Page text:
Wikipedia states that a cell is

the basic structural, functional and biological unit of all known living organisms. Cells are the smallest unit of life that can replicate independently.

It then goes on to state that

All cells (except red blood cells which lack a cell nucleus and most organelles to accommodate maximum space for hemoglobin) possess DNA.

Then why are red blood cells still considered cells, while they can't replicate? Is the definition on Wikipedia just a bad definition? Or are red blood cells wrongly considered cells, but remain so for historical reasons? Or are they considered cells for some other reason, such as this answer which states that red blood cells do contain a nucleus at some point?

  • $\begingroup$ that's why they are referred to as corpuscles $\endgroup$
    Commented May 10, 2014 at 7:07
  • $\begingroup$ Many fully differentiated cells can't replicate: neurons, for example. $\endgroup$
    – Alan Boyd
    Commented May 10, 2014 at 12:10
  • 2
    $\begingroup$ Animals such as birds and amphibians have nucleated red blood cells... $\endgroup$
    – PlaysDice
    Commented May 10, 2014 at 12:33
  • $\begingroup$ The most prominent other non-nucleated corupscules are platelets. If you consider why they aren't called "cells", you'd arrive at the conclusion that it's something to do with one RBC originating from one precursor by eliminating its nucleus, rather than one precursor producing lots of non-nucleated membrane bubbles (i.e. megakaryocytes). Then again, jargon calls platelets thrombo-"cytes" ;) $\endgroup$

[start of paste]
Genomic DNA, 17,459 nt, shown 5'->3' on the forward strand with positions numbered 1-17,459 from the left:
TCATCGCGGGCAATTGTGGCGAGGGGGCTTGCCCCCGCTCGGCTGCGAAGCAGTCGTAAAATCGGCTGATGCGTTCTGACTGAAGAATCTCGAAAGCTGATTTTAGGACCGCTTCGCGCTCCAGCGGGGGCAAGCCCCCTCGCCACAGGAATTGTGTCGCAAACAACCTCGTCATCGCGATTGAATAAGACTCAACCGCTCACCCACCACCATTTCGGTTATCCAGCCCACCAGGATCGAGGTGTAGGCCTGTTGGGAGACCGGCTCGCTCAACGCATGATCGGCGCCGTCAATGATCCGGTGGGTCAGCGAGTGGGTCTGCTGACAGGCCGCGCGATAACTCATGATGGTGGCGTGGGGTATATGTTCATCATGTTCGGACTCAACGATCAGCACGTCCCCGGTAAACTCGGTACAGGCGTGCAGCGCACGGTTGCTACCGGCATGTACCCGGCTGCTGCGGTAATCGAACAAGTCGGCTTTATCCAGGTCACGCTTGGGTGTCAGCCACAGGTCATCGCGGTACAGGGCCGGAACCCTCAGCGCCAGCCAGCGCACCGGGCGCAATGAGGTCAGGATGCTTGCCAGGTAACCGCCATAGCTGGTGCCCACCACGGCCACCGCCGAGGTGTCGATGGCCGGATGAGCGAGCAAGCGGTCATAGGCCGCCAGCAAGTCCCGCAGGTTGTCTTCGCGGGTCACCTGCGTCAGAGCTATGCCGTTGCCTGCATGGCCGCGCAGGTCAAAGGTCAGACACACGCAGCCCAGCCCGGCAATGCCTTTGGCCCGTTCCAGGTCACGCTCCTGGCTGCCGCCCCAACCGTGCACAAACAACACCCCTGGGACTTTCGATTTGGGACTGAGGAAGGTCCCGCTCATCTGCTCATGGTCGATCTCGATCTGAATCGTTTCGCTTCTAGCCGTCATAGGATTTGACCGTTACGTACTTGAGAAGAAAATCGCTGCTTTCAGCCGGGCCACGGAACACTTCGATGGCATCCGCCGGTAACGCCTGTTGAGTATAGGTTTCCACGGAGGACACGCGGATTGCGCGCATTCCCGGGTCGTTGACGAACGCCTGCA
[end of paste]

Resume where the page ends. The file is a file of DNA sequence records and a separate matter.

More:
– Armatus
    Commented May 11, 2014 at 13:13

1 Answer 1


A very good question, and it is most likely because of the last option. It had a nucleus for part of its life. After the RBC jettisons its nucleus, it still remains very metabolically active for approximately 3 months. It maintains its cell membrane integrity, it metabolizes glucose, it interacts constantly with its environment, numerous cellular functions and structure remain intact... It is extremely specialized for a primary purpose, and no longer requires the nucleus to provide more proteins. It has limited capacity to heal from injury, so it has a limited life span.

Speculation: I wonder if it might lose the nucleus early on so that when it is destroyed in the spleen at the end of its life as RBCs are, the spleen macrophages are not overwhelmed with additional processing of nucleic acids? Macrophage type cells are already working hard in there to clear infectious agents and some immune cells from the blood.

  • 4
    $\begingroup$ I'd say it's much more likely eliminated simply to free up the space. The nucleus is a massive organelle and takes away lots of space the cell could fill up with haemoglobin. $\endgroup$
    – Armatus
    Commented May 11, 2014 at 13:09
  • 1
    $\begingroup$ I definitely agree with @Armatus about space being the likeliest explanation for the early loss of the nucleus. Also keep in mind that the total "nuclear flux" (and the processing load of the waste from that flux) would be the same whether the nuclei were lost early or lost late $\endgroup$
    – tel
    Commented Nov 10, 2015 at 19:34

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